Before the school lost accreditation in 2003, a few thousand students were enrolled at Morris Brown. But almost overnight, most fled out of fear their degree would carry no weight. Today, only 35 students remain enrolled.

5. The British have solved unemployment, once and for all

The solution to all of our problems: Roll this one idea out into the economy and everyone who wants to have a job would get a job. If it works as promised, not just Britain but the rest of the developed world including the U.S., could have full employment.

Outsourcing of jobs to poorer parts of the world? No problem. Robots and algorithms taking away human jobs, not to worry. And what is this device that would solve what is one of the greatest and most persistent economic problems?

Well, it is not a device in the sense of an electronic contraption. But it is a mechanism, a policy mechanism that is being put forth by experts at the New Economics Foundation in London, among others.

Here's the idea: the 21-hour work week.

6. Silicon Valley has a dress code? You better believe it

Strictly casual: Silicon Valley is known for its 'casual' dress, which means T-shirts, jeans and sneakers. But don't be fooled, techies care a lot more about appearances than they let on. Put another way, there’s a lot of code in the Silicon Valley dress code.

7.Why women's pockets are useless: A history

The purse lobby is stronger than you could have ever imagined: The iPhone 6 and iPhone 6 Plus descended upon society in 2014. Amid loving descriptions of its crisp camera, its intuitive operating system and the near-reverence for its sleek lines, one question (quite literally) looms large: Is the bigger iPhone 6 Plus a "pocketable" size?

There's one problem: Women's pockets have always had a history of being unable to hold a phone, or much else, for a long, long time.

8. Two obsessed guys and a radical motorcycle design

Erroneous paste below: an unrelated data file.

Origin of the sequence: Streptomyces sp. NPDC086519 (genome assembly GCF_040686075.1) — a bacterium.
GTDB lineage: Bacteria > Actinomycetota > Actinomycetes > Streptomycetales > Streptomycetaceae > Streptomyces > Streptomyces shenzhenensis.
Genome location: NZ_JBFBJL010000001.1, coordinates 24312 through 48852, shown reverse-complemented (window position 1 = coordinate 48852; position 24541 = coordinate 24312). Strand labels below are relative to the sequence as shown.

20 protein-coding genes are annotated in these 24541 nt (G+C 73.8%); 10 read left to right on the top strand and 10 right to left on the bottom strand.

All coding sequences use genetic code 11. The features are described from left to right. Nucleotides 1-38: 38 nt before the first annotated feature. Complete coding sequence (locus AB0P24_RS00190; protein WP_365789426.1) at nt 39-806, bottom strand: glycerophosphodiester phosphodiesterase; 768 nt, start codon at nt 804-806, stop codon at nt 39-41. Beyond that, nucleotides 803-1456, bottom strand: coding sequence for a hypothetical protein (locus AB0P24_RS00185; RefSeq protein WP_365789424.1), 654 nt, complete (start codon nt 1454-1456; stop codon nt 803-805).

Zen and the art of motorcycle designing: Ten years ago, J.T. Nesbitt was one of the top motorcycle designers in the world. His picture graced the cover of magazines. Celebrities sought out his extravagantly expensive machines. But in 2005, while he was visiting a prince in the Middle East, hurricane Katrina hit New Orleans and destroyed Confederate Motorcycles, the company that built Nesbitt’s bikes.

Seven years later, his career hadn’t recovered. He was about to take a job waiting tables in the French Quarter, when a stranger showed up on his doorstep and turned his life upside down.

9.Why do gas prices end in 9/10 of a cent?

...and everything else you've ever wondered about gas stations.



Nine-tenths of the answer: To answer the most wondered-about question in the history of "I've Always Wondered" (seriously, like 15 people asked), we headed to Three Lakes, Wisconsin, to meet with Ed Jacobsen (known as "Jake, the Oil Guy"). Jacobsen worked for Esso and then bought a half-dozen gas stations he ran for decades. Now, he runs the Northwoods Petroleum Museum — a collection of at least 4,000 items, from drill bits to vintage gas pumps to antique oil company freebies.

"We have to go way back to when the oil companies were selling gas for, let’s say, 15 cents, and then the state and federal boards decided they wanted a piece of that to keep the roads going, so they added 3/10 of a cent. And the oil companies said, ‘Well, we’re not going to eat that,’ so they passed that on to the public." Raising prices a penny would have been disastrous when gas only cost $0.15. But why has it stick around?

10.Making it to the 1 percent is more common than you think

The 1 in 100: Back when the Occupy Wall Street movement chanted “We are the 99 percent,” author Mark Rank got curious about some of the assumptions buried in that chant. Who exactly is the 99 percent? And what’s their relationship to that remaining, increasingly notorious 1 percent?

Small investors still skipping stocks

Wed, 2014-12-31 08:41

Every year, Bankrate.com takes the pulse of average Americans with a survey, called the financial security index. And every year since the financial crisis, people have said they’re staying away from stocks, even as the markets rose.